The Kabul times, Afghanistan Trustable News Agency.
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Doha 3: Evaluating ties between IEA, West

Part I

The discussion was held under the support of the Strategic Studies Center of the Ministry of Foreign Affairs, titled “Doha 3: The Interaction of the Islamic Emirate with the International Community.” The first session of special representatives from several countries for Afghanistan, led by António Guterres, the Secretary-General of the United Nations, was held in Doha in May 2023. The second session was on February 18 and 19 of the current year, which the Islamic Emirate was invited to attend. However, due to the lack of conditions, Emirates refused to participate. Now, the 3rd session is scheduled to be held on June 30 and July 1. This time, not only the Emirates have been invited, but also many Western and regional delegations have come to Kabul and are trying to encourage the Islamic Emirate’s officials to participate in Doha 3. Last month, the United Nations Under-Secretary-General, Rosemary Anne DiCarlo, the Deputy Minister of Foreign Affairs of Qatar, representatives of the Organization of Islamic Cooperation, and Thomas Nikolaus, the Special Representative of the European Union, came to Kabul and encouraged the Foreign Minister to participate in Doha 3. It seems that this time, the hosts and organizers of the meeting are making an effort to provide the opportunity for the Islamic Emirates to participate in Doha 3 so that the absence of the Emirates’ delegation does not overshadow the upcoming session like the previous one. The Islamic Emirates have had preliminary negotiations with the Under-Secre tary-General of the United Nations and Qatari officials regarding Doha 3, and the initial agenda has also been shared for discussion. Kabul is awaiting the latest information on the final details, agenda, and composition of the session to decide on participation based on them, as per the promise of the United Nations. Background of the Doha negotiations: The Doha sessions are related to the resolutions of the United Nations Security Council. In March 2023, through the adoption of Resolution 2679, the Security Council mandated the Secretary-General to conduct an independent assessment of the situation in Afghanistan. The main sponsors of this initiative were Japan and the United Arab Emirates. Upon the request of the Secretary-General of the Security Council, on April 25 of last year, Feridun Sinirlioðlu, a former Turkish politician and diplomat, was appointed as the Special Coordinator of independent Assessment. Sinirlioðlu shared his initial draft assessment with the Security Council member states on November 17. There were extensive discussions among the Security Council member states about the inter-country assessment. Russia and China emphasized that the views of the Afghan government on the assessed proposals should be taken into account. Finally, Sinirlioðlu’s independent assessment was approved by the Security Council through Resolution 2721 on December 29, 2023. Thus, Sinirlioðlu’s independent assessment was endorsed by the United Nations Security Council. Sinirlioðlu’s assessment: Sinirlioðlu’s assessment consists of four sections, namely: introduction, issues, key priorities, recommendations, and conclusions. Among these four sections, there are two main sections, for example, the second section specifies important issues and priorities, and the third section contains recommendations that also include support mechanisms for the process. In Afghanistan, issues such as human rights, rights of religious and ethnic minorities, security and terrorism, drugs, development, economic and social challenges, dialogue, governance, and the rule of law have been highlighted as fundamental problems. In the introduction to the recommendations, many international actors advocate for increased international interaction, but in a coordinated, coherent, and organized manner that yields clear results for all parties involved. In terms of recommendations, the evaluator has outlined a roadmap in which the Islamic Emirates must take specific steps, and ultimately Afghanistan should be recognized as a formal country by the international community. In the first recommendation, the international community was urged to meet the urgent needs of Afghans by building trust. For example, aid should be more regular and sustainable, especially in areas of food security, livelihoods, and health. It was also recommended that international assistance that addresses the basic needs of Afghans be expanded. Economic negotiations and reforms for economic reconstruction should begin to address various obstacles. Sayed Asef Fekrat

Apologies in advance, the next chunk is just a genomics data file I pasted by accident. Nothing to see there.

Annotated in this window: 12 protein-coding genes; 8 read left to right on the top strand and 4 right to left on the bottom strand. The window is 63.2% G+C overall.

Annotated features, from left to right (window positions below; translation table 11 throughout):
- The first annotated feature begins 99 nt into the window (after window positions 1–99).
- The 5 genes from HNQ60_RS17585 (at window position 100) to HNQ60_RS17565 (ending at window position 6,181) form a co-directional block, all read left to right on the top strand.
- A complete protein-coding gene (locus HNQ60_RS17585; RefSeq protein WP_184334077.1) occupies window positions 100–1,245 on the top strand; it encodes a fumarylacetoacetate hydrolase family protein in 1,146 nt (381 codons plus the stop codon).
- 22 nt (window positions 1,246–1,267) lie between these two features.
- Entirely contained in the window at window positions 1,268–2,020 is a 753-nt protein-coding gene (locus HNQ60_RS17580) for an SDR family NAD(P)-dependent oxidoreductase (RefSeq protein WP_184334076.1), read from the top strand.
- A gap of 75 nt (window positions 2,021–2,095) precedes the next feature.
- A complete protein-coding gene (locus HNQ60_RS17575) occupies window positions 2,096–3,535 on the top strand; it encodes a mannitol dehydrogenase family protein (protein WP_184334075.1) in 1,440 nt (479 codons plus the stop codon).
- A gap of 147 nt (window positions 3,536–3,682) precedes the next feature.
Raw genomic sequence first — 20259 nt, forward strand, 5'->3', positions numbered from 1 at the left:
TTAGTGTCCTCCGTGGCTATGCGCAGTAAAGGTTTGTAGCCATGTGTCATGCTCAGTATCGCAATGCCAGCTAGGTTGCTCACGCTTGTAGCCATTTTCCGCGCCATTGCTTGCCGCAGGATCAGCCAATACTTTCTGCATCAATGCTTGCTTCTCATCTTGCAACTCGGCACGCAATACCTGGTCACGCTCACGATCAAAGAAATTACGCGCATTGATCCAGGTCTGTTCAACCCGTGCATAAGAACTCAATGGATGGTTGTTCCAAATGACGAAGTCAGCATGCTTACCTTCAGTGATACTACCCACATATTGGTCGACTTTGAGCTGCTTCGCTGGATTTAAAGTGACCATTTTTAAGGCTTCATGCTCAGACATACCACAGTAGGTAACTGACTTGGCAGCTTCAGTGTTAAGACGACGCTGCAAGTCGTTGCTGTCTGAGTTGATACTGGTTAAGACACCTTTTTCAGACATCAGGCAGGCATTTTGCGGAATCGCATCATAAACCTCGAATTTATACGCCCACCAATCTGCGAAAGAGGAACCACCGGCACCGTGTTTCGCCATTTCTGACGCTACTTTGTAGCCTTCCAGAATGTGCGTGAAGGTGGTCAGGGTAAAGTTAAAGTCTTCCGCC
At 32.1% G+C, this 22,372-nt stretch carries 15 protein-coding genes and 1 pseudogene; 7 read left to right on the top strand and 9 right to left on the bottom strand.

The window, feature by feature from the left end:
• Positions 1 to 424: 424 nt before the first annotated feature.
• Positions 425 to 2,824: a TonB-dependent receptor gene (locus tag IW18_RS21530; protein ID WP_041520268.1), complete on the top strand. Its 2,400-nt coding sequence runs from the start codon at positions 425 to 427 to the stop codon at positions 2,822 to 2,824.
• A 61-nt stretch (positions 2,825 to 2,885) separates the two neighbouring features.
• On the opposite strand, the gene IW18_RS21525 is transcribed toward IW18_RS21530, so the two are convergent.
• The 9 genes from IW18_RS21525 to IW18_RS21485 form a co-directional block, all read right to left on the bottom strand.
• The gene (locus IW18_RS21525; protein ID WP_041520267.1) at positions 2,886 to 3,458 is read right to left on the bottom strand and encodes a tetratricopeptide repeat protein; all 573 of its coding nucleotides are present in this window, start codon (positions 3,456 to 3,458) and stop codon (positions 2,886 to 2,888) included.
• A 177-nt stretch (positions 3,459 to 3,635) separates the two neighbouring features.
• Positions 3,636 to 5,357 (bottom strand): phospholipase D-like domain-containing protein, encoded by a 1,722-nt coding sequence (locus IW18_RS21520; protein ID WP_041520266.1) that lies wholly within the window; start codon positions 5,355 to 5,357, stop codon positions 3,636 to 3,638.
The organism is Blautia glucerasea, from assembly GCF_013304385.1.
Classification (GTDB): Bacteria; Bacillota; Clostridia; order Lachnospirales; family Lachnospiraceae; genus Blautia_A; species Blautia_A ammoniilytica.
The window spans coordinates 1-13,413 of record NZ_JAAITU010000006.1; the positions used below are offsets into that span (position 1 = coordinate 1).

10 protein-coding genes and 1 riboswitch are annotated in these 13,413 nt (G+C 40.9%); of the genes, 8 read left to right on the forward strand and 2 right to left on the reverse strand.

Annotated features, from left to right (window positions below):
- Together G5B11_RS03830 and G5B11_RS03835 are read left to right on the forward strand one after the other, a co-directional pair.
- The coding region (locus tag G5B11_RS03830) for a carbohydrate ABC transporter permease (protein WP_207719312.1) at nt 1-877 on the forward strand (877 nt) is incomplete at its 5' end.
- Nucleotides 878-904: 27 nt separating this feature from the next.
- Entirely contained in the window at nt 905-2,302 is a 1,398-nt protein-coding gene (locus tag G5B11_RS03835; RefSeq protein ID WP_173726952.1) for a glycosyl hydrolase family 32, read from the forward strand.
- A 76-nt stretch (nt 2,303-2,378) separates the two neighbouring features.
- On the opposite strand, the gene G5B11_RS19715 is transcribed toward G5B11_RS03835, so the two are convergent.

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The Kabul times, Afghanistan Trustable News Agency.